Texas’ prison reforms beginning in 2007 revolutionized the state's long-standing “lock-em-up” philosophy. Over the years, the reforms have been lauded for abating the pressures of overcrowded prisons and efficiently using taxpayer dollars. But how these reforms translate from county to county can vary.
One facet of these reforms was an outgrowth of research and studies that showed how strong probation programs can reduce the number of offenders who are sent to prison, released and then are sent back to prison.
Strong probation, or in Texas’ parlance, “community supervision” programs, can have a large impact on the rising cost of the correctional system in the state budget.And here's a more specific discussion of what strong probation means on the ground:
"If you can take low-risk offenders and send them to an outpatient program, if you can get them through there … it’s much better than them being (sent) to a prison," said Jed Davenport, director of Midland County's Community Supervision and Corrections Department, which administers court-ordered probation.
"If you take someone who's low-risk and you put them in a program with high-risk offenders, you just increased the likelihood (by 63 percent) of them reoffending," Davenport said.
The two major changes made in the CSCD boil down to the methods by which probation officers supervise offenders, according to Davenport.
"Traditional probation for years was just, what I call, straight-lined enforcement of probation," Davenport said. "What we know doesn't work -- or doesn't help the probabilities of people not reoffending -- is just coming in and just roll-calling probation. There's got to be more to it."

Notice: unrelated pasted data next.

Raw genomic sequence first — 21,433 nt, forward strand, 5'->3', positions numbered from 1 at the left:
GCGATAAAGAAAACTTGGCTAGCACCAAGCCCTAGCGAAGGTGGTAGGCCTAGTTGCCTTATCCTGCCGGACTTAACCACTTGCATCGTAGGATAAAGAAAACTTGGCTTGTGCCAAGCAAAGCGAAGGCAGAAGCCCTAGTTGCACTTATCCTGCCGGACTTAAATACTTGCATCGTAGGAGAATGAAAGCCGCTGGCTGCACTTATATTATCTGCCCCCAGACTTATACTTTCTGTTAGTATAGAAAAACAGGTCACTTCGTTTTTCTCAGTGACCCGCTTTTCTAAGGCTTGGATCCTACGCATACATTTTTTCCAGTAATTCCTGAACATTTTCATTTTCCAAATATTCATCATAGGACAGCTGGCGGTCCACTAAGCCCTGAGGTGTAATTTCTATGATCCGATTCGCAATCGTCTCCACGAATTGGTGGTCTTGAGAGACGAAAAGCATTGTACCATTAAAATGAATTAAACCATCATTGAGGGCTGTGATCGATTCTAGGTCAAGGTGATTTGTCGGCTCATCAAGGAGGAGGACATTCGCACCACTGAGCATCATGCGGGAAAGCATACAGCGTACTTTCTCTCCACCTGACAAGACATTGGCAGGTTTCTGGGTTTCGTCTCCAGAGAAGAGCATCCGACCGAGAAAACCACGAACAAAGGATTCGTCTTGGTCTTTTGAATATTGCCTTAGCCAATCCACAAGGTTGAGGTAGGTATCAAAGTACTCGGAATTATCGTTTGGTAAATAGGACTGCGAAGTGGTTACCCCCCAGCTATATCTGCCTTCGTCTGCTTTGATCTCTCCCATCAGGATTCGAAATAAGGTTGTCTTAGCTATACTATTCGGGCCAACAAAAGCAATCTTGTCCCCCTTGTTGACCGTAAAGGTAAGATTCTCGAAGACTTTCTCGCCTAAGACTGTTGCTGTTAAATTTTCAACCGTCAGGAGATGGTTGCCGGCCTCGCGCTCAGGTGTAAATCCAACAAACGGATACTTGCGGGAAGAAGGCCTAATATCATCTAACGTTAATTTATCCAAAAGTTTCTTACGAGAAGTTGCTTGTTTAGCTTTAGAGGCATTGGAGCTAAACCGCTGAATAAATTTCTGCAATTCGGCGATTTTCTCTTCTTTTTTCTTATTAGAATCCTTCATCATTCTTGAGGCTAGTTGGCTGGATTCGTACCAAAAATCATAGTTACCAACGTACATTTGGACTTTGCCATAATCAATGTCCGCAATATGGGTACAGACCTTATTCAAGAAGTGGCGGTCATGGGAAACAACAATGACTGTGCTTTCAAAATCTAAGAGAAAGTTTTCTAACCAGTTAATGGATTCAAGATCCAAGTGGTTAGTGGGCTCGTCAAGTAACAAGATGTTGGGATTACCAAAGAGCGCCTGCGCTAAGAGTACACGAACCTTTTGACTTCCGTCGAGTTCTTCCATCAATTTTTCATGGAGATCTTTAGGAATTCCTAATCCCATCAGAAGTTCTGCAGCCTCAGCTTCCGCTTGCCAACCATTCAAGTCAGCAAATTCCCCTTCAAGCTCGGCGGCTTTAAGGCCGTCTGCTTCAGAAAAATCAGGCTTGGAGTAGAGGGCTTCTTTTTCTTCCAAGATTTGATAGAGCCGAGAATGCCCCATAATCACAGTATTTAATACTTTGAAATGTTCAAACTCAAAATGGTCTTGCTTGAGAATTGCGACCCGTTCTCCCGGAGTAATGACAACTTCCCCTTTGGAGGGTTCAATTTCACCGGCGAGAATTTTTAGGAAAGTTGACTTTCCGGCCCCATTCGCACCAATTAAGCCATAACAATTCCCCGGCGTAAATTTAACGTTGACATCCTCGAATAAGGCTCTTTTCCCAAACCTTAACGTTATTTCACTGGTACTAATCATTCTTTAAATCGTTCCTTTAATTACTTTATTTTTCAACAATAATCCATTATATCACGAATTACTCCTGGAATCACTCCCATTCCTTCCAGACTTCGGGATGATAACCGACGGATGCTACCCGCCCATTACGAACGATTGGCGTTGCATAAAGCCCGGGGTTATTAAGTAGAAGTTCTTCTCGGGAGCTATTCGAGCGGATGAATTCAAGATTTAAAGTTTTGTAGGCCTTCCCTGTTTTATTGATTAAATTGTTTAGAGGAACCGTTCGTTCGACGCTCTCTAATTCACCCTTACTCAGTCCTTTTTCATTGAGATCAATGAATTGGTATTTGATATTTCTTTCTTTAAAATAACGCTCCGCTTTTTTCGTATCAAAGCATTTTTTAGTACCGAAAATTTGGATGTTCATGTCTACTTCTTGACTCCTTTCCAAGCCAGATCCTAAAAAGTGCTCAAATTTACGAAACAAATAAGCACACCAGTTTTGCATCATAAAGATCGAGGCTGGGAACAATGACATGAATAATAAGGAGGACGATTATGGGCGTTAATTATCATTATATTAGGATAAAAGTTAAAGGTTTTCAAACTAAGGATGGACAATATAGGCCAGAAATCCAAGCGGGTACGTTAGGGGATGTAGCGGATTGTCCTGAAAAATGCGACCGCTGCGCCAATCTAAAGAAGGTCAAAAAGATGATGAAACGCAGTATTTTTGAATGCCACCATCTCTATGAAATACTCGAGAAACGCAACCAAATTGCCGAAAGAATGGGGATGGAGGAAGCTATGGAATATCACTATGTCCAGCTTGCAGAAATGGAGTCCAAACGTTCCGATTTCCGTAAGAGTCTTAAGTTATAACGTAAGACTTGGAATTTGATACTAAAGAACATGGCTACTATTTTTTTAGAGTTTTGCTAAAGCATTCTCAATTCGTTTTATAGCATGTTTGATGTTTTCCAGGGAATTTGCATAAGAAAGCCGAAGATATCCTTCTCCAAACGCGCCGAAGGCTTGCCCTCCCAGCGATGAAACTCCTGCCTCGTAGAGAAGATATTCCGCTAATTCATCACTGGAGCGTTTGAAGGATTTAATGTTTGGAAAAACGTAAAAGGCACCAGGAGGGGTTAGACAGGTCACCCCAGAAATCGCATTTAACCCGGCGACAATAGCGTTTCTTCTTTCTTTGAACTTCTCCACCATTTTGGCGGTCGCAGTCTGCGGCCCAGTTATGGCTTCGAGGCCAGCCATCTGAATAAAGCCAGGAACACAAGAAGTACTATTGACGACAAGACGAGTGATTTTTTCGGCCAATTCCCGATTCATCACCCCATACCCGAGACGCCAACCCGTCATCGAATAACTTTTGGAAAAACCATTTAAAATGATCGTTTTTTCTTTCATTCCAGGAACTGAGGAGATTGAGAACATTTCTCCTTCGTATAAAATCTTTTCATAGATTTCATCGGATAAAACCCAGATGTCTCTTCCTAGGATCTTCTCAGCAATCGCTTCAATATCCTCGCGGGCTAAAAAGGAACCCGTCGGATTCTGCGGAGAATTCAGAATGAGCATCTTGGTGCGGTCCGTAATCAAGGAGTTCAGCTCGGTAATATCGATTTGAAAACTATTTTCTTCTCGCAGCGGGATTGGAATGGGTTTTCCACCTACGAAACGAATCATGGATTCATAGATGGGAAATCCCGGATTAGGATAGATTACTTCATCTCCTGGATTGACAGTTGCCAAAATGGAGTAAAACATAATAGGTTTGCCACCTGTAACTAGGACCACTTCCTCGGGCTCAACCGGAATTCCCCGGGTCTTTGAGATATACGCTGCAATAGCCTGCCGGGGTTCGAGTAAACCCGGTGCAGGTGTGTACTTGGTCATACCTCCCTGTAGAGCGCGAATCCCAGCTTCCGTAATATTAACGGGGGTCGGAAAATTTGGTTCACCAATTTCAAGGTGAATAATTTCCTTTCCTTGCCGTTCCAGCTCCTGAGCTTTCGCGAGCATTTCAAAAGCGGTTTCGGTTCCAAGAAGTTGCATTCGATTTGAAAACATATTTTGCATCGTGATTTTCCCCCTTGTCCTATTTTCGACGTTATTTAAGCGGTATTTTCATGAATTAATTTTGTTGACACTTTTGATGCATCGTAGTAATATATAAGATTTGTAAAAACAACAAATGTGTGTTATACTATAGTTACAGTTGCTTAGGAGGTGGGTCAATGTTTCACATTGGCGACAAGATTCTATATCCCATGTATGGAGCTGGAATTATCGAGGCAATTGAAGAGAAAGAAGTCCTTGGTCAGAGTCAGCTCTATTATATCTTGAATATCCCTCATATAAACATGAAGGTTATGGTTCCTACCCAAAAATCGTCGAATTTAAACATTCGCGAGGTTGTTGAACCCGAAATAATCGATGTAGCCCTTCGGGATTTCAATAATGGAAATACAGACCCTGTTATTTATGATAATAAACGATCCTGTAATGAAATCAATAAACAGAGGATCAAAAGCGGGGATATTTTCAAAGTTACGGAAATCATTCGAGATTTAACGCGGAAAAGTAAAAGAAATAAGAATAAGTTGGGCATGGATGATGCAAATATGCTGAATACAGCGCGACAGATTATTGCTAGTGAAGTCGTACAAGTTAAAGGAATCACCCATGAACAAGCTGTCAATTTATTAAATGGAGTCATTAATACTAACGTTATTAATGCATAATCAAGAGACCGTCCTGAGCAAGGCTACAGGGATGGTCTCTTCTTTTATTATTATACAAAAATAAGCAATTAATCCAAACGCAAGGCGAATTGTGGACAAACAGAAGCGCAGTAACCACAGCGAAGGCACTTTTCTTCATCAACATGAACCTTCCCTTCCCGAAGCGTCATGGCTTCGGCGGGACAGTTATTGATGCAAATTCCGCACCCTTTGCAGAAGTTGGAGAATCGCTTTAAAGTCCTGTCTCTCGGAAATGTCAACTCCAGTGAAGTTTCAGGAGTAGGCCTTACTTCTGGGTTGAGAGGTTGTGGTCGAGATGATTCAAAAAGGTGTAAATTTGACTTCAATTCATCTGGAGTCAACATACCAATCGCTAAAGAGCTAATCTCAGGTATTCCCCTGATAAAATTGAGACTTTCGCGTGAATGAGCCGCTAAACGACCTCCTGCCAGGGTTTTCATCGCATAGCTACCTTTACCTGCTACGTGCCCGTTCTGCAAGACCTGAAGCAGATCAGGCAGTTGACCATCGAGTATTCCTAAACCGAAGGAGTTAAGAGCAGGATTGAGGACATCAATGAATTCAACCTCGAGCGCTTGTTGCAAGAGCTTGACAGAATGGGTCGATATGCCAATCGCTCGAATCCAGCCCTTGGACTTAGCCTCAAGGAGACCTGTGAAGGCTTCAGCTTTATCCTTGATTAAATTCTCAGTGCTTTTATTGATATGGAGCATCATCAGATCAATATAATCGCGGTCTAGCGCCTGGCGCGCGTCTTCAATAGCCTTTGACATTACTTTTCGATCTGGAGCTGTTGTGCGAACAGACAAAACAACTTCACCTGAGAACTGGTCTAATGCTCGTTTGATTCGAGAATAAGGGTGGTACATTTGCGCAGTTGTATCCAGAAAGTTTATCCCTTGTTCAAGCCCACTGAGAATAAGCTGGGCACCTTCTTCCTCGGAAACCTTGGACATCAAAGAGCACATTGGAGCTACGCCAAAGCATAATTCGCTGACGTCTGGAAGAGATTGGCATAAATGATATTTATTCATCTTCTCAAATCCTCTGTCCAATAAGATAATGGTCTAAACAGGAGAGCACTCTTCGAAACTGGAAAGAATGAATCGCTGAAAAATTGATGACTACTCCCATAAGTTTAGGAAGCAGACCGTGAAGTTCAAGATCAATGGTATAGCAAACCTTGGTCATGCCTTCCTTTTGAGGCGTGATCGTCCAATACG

In previous years, Texas' criminal justice system relied on simplistic assessments for predicting future violence in offenders. These predictions were made with little or no scientific basis and too often were wrong, according to a study out of Sam Houston State University -- "Risk Assessments in the Texas Criminal Justice System" -- by Mary Conroy.
"It seems clear," the study reads, "that the potential for violence was overestimated in many cases."
The retooling of community supervision programs by the Texas Legislature in 2013 produced the Texas Risk Assessment System, which was made mandatory for all correctional departments to use as of Jan. 1, 2015.
Under the guidelines of the TRAS, probation officers are given the training and tools to take a more psychoanalytical approach to assessing risk-factors in offenders, Davenport said. These risk factors include anti-social attitudes, substance abuse habits, lack of empathy for others and impulsive behavior, he said. The assessment will classify offenders as low-risk, medium-risk or high-risk.
Rather than just rubber-stamping probationers as having violated or not violated their terms of probation, "officers are having 10- to 15-minute discussions or guidance and instruction with them saying, 'This kind of thinking leads to this kind of behavior; you gotta stop thinking this way,'" Davenport said. "Criminal thinking leads to criminal behavior."